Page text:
Tokhtabayev, A.G.; Aimyshev, B.; Seitkulov, Y., “tBox: A System to Protect a ‘Bad’ User from Targeted and User-Oriented Attacks,” Application of Information and Communication Technologies (AICT), 2014 IEEE 8th International Conference on, vol., no., pp. 1, 6, 15-17 Oct. 2014. doi:10.1109/ICAICT.2014.7035913
Abstract: We introduce tBox system that enables protection from targeted and user-oriented attacks. Such attacks relay on users mistakes such as misinterpreting or ignoring security alerts, which leads to proliferation of malicious objects inside trusted perimeter of cyber-security systems (e.g. exclusion list of AV). These attacks include strategic web compromise, spear phishing, insider threat and social network malware. Moreover, targeted attacks often deliver zero-day malware that is made difficult to be detected, e.g. due to distributed malicious payload. The tBox system allows for protecting even a "bad" user who does not cooperate with security products. To accomplish this, tBox seamlessly transfers user activity with vulnerable applications into specific virtual environment that provides three key factors: user-activity isolation, behavior self-monitoring and security inheritance for user-carried objects. To provide self-monitoring, our team developed a novel technology for deep dynamic analysis of system-wide behavior, which allows for run-time recognition of malicious functionalities including obfuscated and distributed ones. We evaluate the tBox prototype with corpus of real malware families. Results show high efficiency of tBox in detecting and blocking malware while having low system overhead.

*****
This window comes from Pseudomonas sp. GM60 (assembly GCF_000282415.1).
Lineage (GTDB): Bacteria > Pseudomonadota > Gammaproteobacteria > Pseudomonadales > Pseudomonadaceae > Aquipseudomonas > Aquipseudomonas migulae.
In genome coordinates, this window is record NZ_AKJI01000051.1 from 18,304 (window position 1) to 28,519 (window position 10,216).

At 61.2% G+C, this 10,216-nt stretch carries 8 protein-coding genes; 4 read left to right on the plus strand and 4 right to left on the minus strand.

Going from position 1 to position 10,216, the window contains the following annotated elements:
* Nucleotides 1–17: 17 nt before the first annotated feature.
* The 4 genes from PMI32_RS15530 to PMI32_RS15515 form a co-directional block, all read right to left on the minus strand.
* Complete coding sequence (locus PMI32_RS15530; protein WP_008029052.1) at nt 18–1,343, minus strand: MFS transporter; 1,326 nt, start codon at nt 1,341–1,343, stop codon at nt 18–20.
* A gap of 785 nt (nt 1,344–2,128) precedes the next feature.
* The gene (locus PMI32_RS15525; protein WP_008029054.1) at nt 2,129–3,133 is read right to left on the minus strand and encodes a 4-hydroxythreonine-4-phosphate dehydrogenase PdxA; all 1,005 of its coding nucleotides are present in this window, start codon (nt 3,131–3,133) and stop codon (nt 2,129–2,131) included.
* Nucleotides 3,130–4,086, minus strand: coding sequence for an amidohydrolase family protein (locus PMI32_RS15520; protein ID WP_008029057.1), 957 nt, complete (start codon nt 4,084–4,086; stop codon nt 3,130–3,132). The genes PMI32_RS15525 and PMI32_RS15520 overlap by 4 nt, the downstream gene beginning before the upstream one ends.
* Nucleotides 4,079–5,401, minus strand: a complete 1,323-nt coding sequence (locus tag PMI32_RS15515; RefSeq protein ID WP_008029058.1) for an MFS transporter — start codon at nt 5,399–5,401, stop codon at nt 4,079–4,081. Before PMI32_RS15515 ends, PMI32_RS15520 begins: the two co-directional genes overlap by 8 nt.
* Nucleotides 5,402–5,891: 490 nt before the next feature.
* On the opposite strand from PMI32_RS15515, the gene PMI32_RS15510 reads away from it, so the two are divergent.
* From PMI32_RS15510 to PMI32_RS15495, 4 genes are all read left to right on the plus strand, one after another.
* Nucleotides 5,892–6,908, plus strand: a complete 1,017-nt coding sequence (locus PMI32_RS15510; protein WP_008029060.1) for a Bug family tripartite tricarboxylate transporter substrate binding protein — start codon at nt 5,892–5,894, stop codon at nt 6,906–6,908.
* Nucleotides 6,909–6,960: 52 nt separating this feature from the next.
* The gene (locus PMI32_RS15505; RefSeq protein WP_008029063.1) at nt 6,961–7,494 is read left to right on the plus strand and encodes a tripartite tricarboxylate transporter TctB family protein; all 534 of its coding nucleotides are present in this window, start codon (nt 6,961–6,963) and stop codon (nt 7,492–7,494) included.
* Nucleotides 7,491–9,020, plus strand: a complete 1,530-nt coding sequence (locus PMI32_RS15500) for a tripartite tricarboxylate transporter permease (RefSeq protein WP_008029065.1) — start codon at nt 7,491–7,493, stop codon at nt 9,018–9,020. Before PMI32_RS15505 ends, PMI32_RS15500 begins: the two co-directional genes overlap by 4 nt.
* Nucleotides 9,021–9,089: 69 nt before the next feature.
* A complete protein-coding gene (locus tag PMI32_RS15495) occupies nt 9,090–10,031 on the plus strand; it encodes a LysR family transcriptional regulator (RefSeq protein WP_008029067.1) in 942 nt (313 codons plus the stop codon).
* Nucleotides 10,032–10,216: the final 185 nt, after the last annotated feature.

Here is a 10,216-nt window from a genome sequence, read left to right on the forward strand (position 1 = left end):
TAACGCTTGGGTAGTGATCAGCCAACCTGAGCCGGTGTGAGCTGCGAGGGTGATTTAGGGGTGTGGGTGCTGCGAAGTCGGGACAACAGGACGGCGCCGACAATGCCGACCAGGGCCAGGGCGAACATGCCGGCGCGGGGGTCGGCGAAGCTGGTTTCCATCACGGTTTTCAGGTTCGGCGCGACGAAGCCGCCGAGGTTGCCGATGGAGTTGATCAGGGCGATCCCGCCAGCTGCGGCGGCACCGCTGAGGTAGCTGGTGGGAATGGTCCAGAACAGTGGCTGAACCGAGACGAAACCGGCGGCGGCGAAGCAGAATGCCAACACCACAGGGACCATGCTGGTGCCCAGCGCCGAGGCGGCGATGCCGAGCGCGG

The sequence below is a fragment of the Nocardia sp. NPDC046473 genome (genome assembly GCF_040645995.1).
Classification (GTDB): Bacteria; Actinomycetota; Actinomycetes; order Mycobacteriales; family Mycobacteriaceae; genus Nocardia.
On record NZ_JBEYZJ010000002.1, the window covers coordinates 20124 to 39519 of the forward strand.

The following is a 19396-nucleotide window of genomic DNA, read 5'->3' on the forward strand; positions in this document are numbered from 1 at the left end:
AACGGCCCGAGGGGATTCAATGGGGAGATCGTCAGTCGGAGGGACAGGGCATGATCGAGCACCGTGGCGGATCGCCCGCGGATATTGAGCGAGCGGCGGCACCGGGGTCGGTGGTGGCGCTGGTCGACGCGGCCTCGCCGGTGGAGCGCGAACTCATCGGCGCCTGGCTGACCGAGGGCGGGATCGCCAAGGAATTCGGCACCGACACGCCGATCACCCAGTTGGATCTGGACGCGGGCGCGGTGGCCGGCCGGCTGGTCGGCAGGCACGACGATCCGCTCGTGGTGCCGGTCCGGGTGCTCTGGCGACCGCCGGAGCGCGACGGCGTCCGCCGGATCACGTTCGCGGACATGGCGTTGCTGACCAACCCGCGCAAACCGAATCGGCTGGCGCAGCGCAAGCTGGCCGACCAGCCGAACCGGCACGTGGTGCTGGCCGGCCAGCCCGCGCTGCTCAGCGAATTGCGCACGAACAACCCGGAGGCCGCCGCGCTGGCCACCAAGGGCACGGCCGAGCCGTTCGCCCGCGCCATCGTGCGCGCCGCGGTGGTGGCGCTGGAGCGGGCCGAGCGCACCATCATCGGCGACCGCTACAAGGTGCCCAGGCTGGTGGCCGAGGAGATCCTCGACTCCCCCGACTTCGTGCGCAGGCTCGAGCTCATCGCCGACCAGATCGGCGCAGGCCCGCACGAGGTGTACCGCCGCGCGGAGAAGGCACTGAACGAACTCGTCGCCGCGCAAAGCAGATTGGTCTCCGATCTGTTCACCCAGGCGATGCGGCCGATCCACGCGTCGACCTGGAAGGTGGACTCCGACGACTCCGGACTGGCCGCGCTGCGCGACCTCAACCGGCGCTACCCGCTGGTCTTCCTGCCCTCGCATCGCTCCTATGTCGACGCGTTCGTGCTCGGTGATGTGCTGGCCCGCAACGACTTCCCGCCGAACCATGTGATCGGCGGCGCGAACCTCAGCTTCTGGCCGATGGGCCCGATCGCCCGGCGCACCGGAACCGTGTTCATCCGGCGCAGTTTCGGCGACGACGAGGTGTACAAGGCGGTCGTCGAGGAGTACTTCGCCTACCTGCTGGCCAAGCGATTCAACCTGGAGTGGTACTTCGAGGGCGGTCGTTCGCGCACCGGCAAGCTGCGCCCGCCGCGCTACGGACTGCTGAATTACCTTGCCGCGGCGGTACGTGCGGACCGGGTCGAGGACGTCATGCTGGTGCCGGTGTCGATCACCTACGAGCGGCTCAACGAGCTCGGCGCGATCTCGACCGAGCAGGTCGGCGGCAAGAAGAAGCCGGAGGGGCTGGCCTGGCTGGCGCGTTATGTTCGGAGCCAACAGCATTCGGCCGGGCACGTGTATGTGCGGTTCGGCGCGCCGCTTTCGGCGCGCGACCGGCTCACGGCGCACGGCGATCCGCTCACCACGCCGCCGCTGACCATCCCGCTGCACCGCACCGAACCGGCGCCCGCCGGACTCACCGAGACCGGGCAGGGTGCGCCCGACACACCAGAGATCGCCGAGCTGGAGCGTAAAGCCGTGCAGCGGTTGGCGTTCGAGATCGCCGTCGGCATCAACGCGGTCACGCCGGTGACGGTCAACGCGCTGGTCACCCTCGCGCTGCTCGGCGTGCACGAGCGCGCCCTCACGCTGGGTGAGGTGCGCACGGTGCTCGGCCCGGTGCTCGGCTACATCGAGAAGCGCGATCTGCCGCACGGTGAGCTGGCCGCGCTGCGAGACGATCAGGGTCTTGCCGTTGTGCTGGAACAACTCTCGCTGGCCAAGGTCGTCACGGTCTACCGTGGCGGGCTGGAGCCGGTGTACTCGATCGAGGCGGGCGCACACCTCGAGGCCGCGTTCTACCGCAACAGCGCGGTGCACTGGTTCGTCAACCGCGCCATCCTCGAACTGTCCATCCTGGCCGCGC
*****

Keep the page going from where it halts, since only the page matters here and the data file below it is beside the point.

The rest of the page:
Keywords: Internet; invasive software; behavior self-monitoring; cyber-security systems; distributed malicious payload; insider threat; security alerts; security inheritance; social network malware; spear phishing; strategic Web compromise; tBox system; targeted attacks; user-activity isolation; user-oriented attacks; zero-day malware; Browsers; Containers; Engines; Malware; Payloads; Software; Attacks on a User; Distributed malware; Targeted attacks; Threat isolation; Zero-day malware (ID#: 15-6202)

Mirza, N.A.S.; Abbas, H.; Khan, F.A.; Al Muhtadi, J., “Anticipating Advanced Persistent Threat (APT) Countermeasures Using Collaborative Security Mechanisms,” Biometrics and Security Technologies (ISBAST), 2014 International Symposium on, vol., no., pp. 129, 132, 26-27 Aug. 2014. doi:10.1109/ISBAST.2014.7013108